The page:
The beginning of the album does throw you in an unfamiliar zone though with 'Challa'. Just when one expected 'santoor' to be doing the trick (something which is expected in a Yashji film, especially since the time when he collaborated with Shiv-Hari three decades back), it is actually a guitar on the forefront. Rabbi Shergill is the chosen one and though one would have still adjusted to his voice if it was for a montage sequence, it is surprising to actually see Shahrukh Khan lip-synching on him. Yes, the music is indeed very catchy (which is a relief) but the heavy duty lyrics as well as peculiar singing style of Rabbi does take time to settle in.
Read the Exclusive Jab Tak Hai Jaan Music Review
|Music Director: A R Rahman|
The way 'Saans' begins, listener is taken into the Yuvvraaj zone, what with the pace being extremely slow and Shreya Ghoshal required to take her own time stressing on 'saans' before coming to the point. In fact in a strange way one is also reminded of (hold your breath!) Nadeem Shravan's 'Itna Bhi Na Chaho Mujhe' from Saif Ali Khan-Pooja Bhatt's long-in-the-making-and-forgotten film Sanam Teri Kasam. In fact 'Saans', with Mohit Chauhan as Shreya's partner turns out to be its much slower version and though it does come on its own in the 'antara' portions, it doesn't quite throw in the kind of results one would have expected from a Yash Chopra musical. Later there is a two minutes 'reprise version' of the song featuring as well but since the original itself doesn't create much impact, one doesn't quite long for revisiting it.
By the time 'Ishq Shava' arrives, one ends up wondering if A.R. Rahman was asked to basically compose his style of music with Yashji actually taking a backseat. Reason being that this number doesn't have any trace whatsoever of the kind of legacy that Yashji carries. Even on repeated listening one fails to find the legendary director anywhere in the compositions so far and that's a pity because when it comes to a film from the house of THE Yash Chopra, expectations are that of some vintage stuff in the offering. However this Raghav Mathur and Shilpa Rao song is hardly that and could have been a part of just any film.
Just when one thought that Jab Tak Hai Jaan wasn't quite an album that one expected it to be arrives 'Heer' which is a beautiful composition by Rahman. Yet another Punjabi number, it has Harshdeep Kaur doing quite well in this happy-sad rendition which has a folk flavour to it. A smooth flowing number, it only becomes further soulful in the 'antara' portions and pretty much transports you into the world that one looks forward to stepping in for this film. This is one song which has in it to rule in the charts once the film turns successful at the box office.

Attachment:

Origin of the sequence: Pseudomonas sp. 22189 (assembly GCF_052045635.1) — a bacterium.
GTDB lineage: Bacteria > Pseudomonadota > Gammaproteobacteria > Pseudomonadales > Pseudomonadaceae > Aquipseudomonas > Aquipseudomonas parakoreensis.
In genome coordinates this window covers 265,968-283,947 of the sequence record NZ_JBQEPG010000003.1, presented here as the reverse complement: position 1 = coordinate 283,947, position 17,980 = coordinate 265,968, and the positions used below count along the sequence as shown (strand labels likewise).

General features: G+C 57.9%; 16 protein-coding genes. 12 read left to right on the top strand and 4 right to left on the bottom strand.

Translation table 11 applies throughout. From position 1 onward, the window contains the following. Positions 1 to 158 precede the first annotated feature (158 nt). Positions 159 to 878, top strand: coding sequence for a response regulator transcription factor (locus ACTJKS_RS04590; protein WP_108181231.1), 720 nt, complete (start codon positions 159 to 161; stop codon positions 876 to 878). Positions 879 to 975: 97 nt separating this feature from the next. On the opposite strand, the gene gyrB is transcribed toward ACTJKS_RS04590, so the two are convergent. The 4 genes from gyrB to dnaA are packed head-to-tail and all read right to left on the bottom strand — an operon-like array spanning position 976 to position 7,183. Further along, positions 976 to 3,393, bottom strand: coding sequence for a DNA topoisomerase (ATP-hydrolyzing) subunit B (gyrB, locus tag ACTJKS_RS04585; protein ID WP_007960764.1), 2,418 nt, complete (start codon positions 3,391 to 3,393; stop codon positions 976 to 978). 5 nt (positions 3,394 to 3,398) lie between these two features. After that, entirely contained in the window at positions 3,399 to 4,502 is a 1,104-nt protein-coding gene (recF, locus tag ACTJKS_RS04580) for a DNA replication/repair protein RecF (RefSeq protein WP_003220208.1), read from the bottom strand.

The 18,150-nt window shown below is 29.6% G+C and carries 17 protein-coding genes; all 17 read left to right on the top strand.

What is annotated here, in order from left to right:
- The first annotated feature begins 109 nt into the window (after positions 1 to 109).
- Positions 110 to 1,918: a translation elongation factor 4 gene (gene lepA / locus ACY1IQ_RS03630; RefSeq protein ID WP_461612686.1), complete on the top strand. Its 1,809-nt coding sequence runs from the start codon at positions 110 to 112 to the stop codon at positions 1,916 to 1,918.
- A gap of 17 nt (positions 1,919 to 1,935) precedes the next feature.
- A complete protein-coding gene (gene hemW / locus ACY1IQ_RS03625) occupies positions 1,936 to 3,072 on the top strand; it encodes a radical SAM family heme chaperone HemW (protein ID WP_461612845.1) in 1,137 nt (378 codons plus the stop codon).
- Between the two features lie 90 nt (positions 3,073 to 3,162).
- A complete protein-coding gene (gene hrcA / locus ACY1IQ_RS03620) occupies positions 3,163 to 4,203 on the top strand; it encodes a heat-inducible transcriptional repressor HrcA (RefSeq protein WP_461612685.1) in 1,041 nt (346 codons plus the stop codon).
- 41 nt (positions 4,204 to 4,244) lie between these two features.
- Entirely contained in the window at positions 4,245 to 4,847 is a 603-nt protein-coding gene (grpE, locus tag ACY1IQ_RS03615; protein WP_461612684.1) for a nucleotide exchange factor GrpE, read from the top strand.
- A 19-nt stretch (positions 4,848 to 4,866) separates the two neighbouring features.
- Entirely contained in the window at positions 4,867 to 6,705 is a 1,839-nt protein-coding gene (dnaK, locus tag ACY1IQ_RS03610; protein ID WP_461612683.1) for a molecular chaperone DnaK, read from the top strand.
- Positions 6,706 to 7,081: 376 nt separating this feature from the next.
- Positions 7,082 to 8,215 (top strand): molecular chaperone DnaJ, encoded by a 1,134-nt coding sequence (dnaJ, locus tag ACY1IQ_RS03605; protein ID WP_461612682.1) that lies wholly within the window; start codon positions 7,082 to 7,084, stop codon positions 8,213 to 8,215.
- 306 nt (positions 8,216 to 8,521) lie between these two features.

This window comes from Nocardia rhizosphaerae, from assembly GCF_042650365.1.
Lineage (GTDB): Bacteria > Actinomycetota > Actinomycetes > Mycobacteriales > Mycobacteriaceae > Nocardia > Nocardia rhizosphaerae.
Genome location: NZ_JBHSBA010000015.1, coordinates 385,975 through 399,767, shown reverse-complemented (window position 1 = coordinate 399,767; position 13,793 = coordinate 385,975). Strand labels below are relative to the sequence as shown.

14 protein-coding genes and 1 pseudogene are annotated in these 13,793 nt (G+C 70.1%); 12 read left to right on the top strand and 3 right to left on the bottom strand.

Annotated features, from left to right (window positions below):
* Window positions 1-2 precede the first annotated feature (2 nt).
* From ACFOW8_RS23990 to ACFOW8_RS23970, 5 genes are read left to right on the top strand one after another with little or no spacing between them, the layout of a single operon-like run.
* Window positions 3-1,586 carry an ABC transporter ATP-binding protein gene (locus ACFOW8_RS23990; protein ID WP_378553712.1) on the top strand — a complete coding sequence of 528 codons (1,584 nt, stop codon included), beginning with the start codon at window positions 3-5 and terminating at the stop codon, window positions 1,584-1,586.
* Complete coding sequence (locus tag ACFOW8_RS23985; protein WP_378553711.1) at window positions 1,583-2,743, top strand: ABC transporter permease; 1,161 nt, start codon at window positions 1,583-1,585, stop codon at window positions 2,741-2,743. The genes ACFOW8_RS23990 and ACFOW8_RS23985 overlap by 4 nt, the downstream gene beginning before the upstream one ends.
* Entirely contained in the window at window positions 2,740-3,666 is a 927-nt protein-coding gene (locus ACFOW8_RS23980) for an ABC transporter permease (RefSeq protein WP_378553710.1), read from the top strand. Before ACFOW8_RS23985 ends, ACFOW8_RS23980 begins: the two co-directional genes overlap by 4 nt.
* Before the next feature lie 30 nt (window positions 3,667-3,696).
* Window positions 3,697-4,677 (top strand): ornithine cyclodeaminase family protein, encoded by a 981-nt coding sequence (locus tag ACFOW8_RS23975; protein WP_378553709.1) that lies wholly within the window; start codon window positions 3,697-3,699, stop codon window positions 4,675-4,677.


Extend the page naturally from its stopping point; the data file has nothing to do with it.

Neeti Mohan is the chosen for the dance number 'Jiya Re' which sounds like the one that would fit in Anushka Sharma's effervescent personality. Though yet again one does feel that it doesn't quite carry a 'special' tag that one had been looking for in each and every song coming out of Jab Tak Hai Jaan, it still manages to hold on its own. Having said that, one has to hear the song multiple times to get a hang of it and still it can't be said with utmost certainty that it would turn out to be a chartbuster in the offering.
Title song 'Jab Tak Hai Jaan' arrives quite late in the day and yet again the beginning portions do remind one of the kind of sound that Yuvvraaj carried. The song begins in the vocals of Javed Ali and while the start is slow, there is a rhythmic flow that it acquires as it proceeds. Though Shakhtisree Gopalan's entry into the song at the two minute mark is rather abrupt, one just hopes that in the film's context it does aid in giving the film's narrative some smooth flow. However it has to be added that for a title song of one of the biggest films to have come out of Bollywood, this one doesn't quite cover the distance.
A three and a half minutes 'instrumental' piece 'Ishq Dance' could well have been the 'The Dance Of Envy' [Dil Toh Pagal Hai] moment of the album. However (and ironically), it comes across as a mix of Helen's dance number from The Great Gambler (remember the 'secret code dance film' sequence at Prem Chopra's den?) and 'Hothon Pe Aisi Baat' (Jewel Thief). One just hopes that the dance moves on screen are enticing enough to elevate this instrumental's perspective.
The conclusion is quite good though with Shahrukh Khan rendering the poem 'Jab Tak Hai Jaan'. In fact this is the only song where one experiences vintage Yashji in action where right from Gulzar's lyrics to Shahrukh's voice modulation to Rahman's arrangements justify the entire team coming together to create something magical. Expect this one to be huge, especially after the film's release.
Verdict: Jab Tak Jai Jaan turns out to be a mixed bag